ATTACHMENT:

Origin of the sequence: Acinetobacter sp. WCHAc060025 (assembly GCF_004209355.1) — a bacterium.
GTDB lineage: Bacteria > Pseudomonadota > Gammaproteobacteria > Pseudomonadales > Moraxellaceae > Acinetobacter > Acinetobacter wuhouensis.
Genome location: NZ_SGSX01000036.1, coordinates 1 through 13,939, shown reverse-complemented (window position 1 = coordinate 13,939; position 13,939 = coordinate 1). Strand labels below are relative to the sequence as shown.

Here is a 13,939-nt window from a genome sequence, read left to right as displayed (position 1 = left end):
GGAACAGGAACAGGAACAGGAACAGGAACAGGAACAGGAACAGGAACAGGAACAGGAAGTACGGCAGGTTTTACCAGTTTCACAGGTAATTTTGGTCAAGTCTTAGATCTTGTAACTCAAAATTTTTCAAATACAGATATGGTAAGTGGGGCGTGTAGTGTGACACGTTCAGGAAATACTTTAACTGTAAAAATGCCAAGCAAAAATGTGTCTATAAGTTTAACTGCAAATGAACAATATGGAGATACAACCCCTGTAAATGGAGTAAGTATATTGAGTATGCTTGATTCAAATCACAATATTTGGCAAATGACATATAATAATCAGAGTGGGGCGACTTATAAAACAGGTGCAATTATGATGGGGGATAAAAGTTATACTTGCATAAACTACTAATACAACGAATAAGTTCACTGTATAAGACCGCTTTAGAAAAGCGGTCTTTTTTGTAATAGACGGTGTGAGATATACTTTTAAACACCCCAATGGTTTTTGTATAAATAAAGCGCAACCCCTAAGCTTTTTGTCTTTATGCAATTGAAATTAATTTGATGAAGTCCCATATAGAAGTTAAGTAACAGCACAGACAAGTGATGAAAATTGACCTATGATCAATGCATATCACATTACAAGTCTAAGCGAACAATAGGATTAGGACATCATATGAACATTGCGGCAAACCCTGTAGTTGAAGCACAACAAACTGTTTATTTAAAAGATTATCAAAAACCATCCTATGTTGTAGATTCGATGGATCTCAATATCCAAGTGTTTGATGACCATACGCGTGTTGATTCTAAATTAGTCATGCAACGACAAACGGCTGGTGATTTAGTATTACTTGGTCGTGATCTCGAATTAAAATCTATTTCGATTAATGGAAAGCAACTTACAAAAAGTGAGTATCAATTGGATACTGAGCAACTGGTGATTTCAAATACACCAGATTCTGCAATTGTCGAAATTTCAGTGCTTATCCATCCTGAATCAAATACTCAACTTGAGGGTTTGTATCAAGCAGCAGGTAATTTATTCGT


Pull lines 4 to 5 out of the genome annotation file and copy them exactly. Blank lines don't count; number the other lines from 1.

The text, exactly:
Here is a 13,939-nt window from a genome sequence, read left to right as displayed (position 1 = left end):
GGAACAGGAACAGGAACAGGAACAGGAACAGGAACAGGAACAGGAACAGGAACAGGAAGTACGGCAGGTTTTACCAGTTTCACAGGTAATTTTGGTCAAGTCTTAGATCTTGTAACTCAAAATTTTTCAAATACAGATATGGTAAGTGGGGCGTGTAGTGTGACACGTTCAGGAAATACTTTAACTGTAAAAATGCCAAGCAAAAATGTGTCTATAAGTTTAACTGCAAATGAACAATATGGAGATACAACCCCTGTAAATGGAGTAAGTATATTGAGTATGCTTGATTCAAATCACAATATTTGGCAAATGACATATAATAATCAGAGTGGGGCGACTTATAAAACAGGTGCAATTATGATGGGGGATAAAAGTTATACTTGCATAAACTACTAATACAACGAATAAGTTCACTGTATAAGACCGCTTTAGAAAAGCGGTCTTTTTTGTAATAGACGGTGTGAGATATACTTTTAAACACCCCAATGGTTTTTGTATAAATAAAGCGCAACCCCTAAGCTTTTTGTCTTTATGCAATTGAAATTAATTTGATGAAGTCCCATATAGAAGTTAAGTAACAGCACAGACAAGTGATGAAAATTGACCTATGATCAATGCATATCACATTACAAGTCTAAGCGAACAATAGGATTAGGACATCATATGAACATTGCGGCAAACCCTGTAGTTGAAGCACAACAAACTGTTTATTTAAAAGATTATCAAAAACCATCCTATGTTGTAGATTCGATGGATCTCAATATCCAAGTGTTTGATGACCATACGCGTGTTGATTCTAAATTAGTCATGCAACGACAAACGGCTGGTGATTTAGTATTACTTGGTCGTGATCTCGAATTAAAATCTATTTCGATTAATGGAAAGCAACTTACAAAAAGTGAGTATCAATTGGATACTGAGCAACTGGTGATTTCAAATACACCAGATTCTGCAATTGTCGAAATTTCAGTGCTTATCCATCCTGAATCAAATACTCAACTTGAGGGTTTGTATCAAGCAGCAGGTAATTTATTCGT